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8 votes
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Stiffness of a cantilever beam

Stiffness is a murky term frequently used ambiguously in engineering. However, the most common definition of stiffness is the product of a beam's Young's Modulus $E$ (which is a function of its ...
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7 votes

Effects of constructed tubular/annular beam upon moment of inertia

Moment of inertia is not a material property, it is a geometric property. Regardless of the material you are dealing with, a member that is 2" wide by 10" tall in cross section has the same moment of ...
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7 votes
Accepted

Buckling: Do buckling mode shapes of n > 1 occur in reality?

Whether or not buckling modes with $n>1$ exists depends on how you look at the structure. As @hazzey notes in his answer, columns with bracing may display buckling modes with $n>1$. These ...
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7 votes
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What is the mathematical derivation for shear center of a beam?

SHEAR CENTER Why do we care? Because we need to know if the beam is subjected to torsion in addition to flexure. What is it? The point in the cross section (or outside the cross section) where we ...
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7 votes
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Given the tensile strength of a rod, how do you calculate the max weight that can be hung from it?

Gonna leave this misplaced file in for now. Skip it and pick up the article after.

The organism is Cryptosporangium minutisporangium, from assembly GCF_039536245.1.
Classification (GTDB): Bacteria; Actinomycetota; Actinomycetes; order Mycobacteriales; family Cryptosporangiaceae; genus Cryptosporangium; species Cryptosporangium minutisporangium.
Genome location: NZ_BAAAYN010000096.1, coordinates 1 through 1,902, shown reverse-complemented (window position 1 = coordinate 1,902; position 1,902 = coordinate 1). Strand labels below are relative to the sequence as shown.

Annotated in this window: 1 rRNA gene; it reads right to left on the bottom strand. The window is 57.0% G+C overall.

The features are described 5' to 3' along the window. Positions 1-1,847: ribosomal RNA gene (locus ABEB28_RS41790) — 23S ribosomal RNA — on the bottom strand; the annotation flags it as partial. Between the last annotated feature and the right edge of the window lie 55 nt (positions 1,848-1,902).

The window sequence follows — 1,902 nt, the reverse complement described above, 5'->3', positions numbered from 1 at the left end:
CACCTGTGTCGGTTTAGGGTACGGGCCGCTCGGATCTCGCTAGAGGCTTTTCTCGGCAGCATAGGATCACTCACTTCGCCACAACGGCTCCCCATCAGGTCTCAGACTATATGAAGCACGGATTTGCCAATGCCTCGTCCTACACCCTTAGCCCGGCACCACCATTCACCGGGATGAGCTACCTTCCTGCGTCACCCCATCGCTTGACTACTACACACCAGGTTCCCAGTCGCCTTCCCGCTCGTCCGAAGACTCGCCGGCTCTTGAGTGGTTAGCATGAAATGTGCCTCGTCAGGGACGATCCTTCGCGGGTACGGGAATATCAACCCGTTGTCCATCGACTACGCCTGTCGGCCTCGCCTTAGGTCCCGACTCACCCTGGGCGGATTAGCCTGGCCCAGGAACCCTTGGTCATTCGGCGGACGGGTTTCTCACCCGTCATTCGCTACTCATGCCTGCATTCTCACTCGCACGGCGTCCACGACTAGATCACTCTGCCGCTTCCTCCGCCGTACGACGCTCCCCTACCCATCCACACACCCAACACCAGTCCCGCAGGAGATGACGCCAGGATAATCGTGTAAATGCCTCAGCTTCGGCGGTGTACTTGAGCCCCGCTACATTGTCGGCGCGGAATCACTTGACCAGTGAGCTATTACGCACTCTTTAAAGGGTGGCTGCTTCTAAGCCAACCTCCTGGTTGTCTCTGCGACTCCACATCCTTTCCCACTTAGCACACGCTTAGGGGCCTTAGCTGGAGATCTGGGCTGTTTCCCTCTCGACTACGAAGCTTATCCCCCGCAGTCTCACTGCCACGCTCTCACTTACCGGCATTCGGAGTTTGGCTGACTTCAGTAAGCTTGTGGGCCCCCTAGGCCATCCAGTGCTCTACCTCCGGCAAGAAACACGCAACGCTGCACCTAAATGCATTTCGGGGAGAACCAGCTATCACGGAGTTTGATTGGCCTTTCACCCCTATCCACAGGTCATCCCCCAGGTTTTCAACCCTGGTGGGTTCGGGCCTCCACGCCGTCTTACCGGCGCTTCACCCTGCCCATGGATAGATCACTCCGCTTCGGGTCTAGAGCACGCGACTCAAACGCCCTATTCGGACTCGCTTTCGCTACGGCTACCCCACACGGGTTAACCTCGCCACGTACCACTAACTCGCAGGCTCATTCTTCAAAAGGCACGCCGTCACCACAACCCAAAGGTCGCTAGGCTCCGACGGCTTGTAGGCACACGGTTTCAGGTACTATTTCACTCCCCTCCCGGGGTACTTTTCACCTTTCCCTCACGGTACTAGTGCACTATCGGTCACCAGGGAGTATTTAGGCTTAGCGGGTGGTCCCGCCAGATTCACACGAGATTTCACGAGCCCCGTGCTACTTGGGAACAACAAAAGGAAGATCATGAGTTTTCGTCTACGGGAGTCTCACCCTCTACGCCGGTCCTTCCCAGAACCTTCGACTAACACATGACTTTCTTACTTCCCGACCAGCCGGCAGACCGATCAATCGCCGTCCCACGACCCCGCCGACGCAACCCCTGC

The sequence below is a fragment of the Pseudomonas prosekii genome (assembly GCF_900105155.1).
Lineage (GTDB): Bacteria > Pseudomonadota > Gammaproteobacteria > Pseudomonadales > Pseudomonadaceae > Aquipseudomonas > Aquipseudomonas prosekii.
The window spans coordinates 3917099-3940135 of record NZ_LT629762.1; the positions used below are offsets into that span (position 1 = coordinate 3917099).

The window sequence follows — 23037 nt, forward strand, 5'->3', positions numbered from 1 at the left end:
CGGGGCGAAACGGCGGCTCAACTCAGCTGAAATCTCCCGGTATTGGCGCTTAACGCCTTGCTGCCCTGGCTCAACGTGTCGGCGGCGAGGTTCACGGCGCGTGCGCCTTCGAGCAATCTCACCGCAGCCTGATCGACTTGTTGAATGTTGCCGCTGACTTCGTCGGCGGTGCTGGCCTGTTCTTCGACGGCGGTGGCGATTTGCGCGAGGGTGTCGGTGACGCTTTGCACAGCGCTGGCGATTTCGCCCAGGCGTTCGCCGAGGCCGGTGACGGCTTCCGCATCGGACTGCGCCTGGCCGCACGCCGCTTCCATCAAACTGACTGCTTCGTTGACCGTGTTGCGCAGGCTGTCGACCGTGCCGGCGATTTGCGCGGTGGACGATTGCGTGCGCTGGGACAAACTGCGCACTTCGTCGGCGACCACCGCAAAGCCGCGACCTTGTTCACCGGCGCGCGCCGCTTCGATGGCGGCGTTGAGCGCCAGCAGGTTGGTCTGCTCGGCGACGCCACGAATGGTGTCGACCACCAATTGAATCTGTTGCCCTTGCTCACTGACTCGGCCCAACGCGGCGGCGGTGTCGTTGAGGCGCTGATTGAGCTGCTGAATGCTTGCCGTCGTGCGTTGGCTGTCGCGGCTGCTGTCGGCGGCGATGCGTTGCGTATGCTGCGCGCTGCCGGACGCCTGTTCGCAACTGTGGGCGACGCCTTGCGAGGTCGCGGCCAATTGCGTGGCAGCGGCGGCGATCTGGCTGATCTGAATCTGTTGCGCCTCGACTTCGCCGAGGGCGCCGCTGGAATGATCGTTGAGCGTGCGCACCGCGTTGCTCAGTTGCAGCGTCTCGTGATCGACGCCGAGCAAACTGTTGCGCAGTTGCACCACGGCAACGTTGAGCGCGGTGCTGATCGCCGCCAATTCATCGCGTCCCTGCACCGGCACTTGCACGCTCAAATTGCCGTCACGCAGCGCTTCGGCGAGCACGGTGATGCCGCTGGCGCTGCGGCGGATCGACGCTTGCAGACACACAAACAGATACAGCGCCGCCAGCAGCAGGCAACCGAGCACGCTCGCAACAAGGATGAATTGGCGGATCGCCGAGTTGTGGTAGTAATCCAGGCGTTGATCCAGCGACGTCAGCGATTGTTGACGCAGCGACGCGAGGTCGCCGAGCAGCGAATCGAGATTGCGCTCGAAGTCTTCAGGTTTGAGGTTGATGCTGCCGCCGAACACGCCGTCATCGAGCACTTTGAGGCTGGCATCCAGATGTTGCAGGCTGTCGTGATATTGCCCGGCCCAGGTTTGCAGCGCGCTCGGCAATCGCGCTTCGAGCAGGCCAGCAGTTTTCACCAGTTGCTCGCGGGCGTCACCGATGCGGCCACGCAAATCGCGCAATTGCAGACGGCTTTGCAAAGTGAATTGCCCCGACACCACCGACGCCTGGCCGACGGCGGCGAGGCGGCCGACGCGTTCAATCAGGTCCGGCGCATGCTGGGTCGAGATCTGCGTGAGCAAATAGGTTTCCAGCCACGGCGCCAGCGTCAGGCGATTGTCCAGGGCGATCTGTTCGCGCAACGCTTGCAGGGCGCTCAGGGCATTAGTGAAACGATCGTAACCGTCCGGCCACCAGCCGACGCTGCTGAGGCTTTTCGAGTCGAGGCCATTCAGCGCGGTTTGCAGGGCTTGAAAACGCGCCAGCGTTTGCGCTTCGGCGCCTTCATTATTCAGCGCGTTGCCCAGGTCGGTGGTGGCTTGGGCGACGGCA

You're hanging it from a rod supported by both ends - and need to use the bending equations. For this case (case 7 in the link), the max weight is: $$W_{max} = \frac{\pi d^3 \sigma}{8L}$$ $\sigma$ ...
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7 votes
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Deflection of a cantilever beam composed of separate (not bonded) planks

in a cantilever beam the deflection is $$\delta_{max} = \frac {PL^3}{3EI} $$ In this case assuming free sliding between the planks the load P is going to be supported equally between the 3 planks. ...
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7 votes

Is it structurally sound to cut an I beam to a T on one end?

If the white beam on the left is adequate, the one on the right is much bigger than it needs to be, so hacking a piece out of it might not matter. In general this idea is a horrible example of ...
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6 votes
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How do you select the correct area to consiser for first moment of area calculations?